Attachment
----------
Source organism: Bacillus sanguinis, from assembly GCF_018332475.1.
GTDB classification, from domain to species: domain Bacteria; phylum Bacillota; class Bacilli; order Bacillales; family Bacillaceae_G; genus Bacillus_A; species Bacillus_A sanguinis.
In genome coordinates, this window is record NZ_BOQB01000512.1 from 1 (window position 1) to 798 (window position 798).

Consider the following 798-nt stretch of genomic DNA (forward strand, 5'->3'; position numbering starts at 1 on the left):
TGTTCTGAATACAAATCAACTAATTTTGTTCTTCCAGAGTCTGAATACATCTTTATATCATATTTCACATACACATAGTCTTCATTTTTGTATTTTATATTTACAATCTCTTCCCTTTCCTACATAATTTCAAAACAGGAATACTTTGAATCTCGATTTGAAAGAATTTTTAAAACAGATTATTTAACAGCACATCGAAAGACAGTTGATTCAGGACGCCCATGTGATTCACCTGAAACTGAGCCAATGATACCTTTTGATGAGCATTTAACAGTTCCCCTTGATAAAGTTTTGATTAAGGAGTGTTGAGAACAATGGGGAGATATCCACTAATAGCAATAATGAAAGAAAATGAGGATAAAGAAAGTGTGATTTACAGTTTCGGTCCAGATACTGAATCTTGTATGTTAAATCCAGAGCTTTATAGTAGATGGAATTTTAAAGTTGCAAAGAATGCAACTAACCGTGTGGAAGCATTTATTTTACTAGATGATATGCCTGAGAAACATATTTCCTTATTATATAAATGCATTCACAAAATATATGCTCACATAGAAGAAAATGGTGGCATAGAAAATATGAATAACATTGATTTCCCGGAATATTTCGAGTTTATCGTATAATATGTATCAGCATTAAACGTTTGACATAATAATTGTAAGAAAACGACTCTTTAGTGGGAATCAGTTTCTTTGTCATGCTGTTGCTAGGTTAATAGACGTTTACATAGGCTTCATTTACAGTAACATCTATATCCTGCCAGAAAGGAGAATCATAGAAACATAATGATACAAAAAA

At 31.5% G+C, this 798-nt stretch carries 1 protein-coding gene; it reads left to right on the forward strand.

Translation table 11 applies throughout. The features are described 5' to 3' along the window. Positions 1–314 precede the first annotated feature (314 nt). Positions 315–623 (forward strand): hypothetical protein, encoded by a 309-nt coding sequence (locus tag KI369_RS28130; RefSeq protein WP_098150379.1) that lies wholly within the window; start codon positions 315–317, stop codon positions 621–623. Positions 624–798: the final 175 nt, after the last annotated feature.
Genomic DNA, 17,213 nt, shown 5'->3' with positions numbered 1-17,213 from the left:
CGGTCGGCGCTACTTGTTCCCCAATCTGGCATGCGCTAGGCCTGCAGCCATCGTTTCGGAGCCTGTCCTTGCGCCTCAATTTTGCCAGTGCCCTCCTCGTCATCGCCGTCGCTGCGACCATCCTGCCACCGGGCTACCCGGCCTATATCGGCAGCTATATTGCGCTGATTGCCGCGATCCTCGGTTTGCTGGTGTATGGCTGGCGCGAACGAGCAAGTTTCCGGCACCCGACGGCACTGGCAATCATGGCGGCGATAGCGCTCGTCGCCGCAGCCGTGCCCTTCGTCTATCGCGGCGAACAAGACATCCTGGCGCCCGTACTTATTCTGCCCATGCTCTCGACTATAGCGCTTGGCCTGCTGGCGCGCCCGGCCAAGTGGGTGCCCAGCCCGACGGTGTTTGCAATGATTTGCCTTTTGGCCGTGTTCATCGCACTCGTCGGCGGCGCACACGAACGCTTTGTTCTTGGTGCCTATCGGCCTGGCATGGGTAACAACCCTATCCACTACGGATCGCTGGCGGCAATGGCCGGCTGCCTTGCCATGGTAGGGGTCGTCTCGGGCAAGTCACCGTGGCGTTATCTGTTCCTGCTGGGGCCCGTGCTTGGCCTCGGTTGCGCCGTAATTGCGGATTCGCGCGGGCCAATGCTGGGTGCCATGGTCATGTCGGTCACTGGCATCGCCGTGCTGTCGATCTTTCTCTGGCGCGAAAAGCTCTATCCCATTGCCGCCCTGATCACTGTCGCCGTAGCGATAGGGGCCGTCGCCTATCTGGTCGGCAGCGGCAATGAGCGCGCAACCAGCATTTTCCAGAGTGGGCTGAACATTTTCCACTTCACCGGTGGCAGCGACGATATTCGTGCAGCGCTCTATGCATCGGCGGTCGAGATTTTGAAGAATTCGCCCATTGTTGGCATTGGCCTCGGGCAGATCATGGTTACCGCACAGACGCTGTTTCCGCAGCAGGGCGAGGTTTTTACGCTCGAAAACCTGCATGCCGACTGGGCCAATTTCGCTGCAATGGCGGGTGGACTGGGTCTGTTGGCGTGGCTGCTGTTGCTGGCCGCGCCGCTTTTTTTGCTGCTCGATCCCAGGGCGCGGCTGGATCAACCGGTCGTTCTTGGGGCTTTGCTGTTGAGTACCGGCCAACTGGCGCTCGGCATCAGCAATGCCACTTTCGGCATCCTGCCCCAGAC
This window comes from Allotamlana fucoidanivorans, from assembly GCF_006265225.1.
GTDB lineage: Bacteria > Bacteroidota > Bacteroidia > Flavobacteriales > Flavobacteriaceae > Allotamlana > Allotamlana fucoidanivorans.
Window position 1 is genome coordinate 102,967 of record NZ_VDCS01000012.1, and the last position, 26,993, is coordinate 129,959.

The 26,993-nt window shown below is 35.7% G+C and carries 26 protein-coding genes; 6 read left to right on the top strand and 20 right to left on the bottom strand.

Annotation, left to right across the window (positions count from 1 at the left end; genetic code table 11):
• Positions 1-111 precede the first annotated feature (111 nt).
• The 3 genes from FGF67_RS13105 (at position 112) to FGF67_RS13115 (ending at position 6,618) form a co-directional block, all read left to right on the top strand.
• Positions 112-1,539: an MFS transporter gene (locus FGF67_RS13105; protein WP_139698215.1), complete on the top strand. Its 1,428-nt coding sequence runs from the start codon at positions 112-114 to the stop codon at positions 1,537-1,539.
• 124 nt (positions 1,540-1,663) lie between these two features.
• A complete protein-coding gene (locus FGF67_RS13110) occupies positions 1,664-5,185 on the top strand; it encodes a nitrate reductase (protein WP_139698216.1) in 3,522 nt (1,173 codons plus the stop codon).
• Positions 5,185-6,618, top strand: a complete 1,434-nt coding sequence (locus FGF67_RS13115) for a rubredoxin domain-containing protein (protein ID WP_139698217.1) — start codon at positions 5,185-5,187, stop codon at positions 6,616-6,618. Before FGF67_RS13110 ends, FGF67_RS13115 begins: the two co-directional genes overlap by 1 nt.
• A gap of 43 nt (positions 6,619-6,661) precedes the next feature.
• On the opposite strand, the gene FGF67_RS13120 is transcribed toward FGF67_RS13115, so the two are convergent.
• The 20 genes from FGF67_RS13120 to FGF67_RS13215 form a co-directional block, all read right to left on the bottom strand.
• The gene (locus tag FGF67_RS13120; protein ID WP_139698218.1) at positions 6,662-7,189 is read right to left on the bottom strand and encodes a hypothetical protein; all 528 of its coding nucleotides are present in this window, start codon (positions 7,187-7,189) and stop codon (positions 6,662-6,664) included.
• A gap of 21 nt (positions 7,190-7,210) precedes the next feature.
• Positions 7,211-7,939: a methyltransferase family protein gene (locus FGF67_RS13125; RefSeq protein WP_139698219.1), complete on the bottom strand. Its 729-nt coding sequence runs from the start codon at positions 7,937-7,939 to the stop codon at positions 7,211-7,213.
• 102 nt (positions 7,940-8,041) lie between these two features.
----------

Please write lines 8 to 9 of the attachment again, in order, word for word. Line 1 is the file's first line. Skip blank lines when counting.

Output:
Genomic DNA, 17,213 nt, shown 5'->3' with positions numbered 1-17,213 from the left:
CGGTCGGCGCTACTTGTTCCCCAATCTGGCATGCGCTAGGCCTGCAGCCATCGTTTCGGAGCCTGTCCTTGCGCCTCAATTTTGCCAGTGCCCTCCTCGTCATCGCCGTCGCTGCGACCATCCTGCCACCGGGCTACCCGGCCTATATCGGCAGCTATATTGCGCTGATTGCCGCGATCCTCGGTTTGCTGGTGTATGGCTGGCGCGAACGAGCAAGTTTCCGGCACCCGACGGCACTGGCAATCATGGCGGCGATAGCGCTCGTCGCCGCAGCCGTGCCCTTCGTCTATCGCGGCGAACAAGACATCCTGGCGCCCGTACTTATTCTGCCCATGCTCTCGACTATAGCGCTTGGCCTGCTGGCGCGCCCGGCCAAGTGGGTGCCCAGCCCGACGGTGTTTGCAATGATTTGCCTTTTGGCCGTGTTCATCGCACTCGTCGGCGGCGCACACGAACGCTTTGTTCTTGGTGCCTATCGGCCTGGCATGGGTAACAACCCTATCCACTACGGATCGCTGGCGGCAATGGCCGGCTGCCTTGCCATGGTAGGGGTCGTCTCGGGCAAGTCACCGTGGCGTTATCTGTTCCTGCTGGGGCCCGTGCTTGGCCTCGGTTGCGCCGTAATTGCGGATTCGCGCGGGCCAATGCTGGGTGCCATGGTCATGTCGGTCACTGGCATCGCCGTGCTGTCGATCTTTCTCTGGCGCGAAAAGCTCTATCCCATTGCCGCCCTGATCACTGTCGCCGTAGCGATAGGGGCCGTCGCCTATCTGGTCGGCAGCGGCAATGAGCGCGCAACCAGCATTTTCCAGAGTGGGCTGAACATTTTCCACTTCACCGGTGGCAGCGACGATATTCGTGCAGCGCTCTATGCATCGGCGGTCGAGATTTTGAAGAATTCGCCCATTGTTGGCATTGGCCTCGGGCAGATCATGGTTACCGCACAGACGCTGTTTCCGCAGCAGGGCGAGGTTTTTACGCTCGAAAACCTGCATGCCGACTGGGCCAATTTCGCTGCAATGGCGGGTGGACTGGGTCTGTTGGCGTGGCTGCTGTTGCTGGCCGCGCCGCTTTTTTTGCTGCTCGATCCCAGGGCGCGGCTGGATCAACCGGTCGTTCTTGGGGCTTTGCTGTTGAGTACCGGCCAACTGGCGCTCGGCATCAGCAATGCCACTTTCGGCATCCTGCCCCAGAC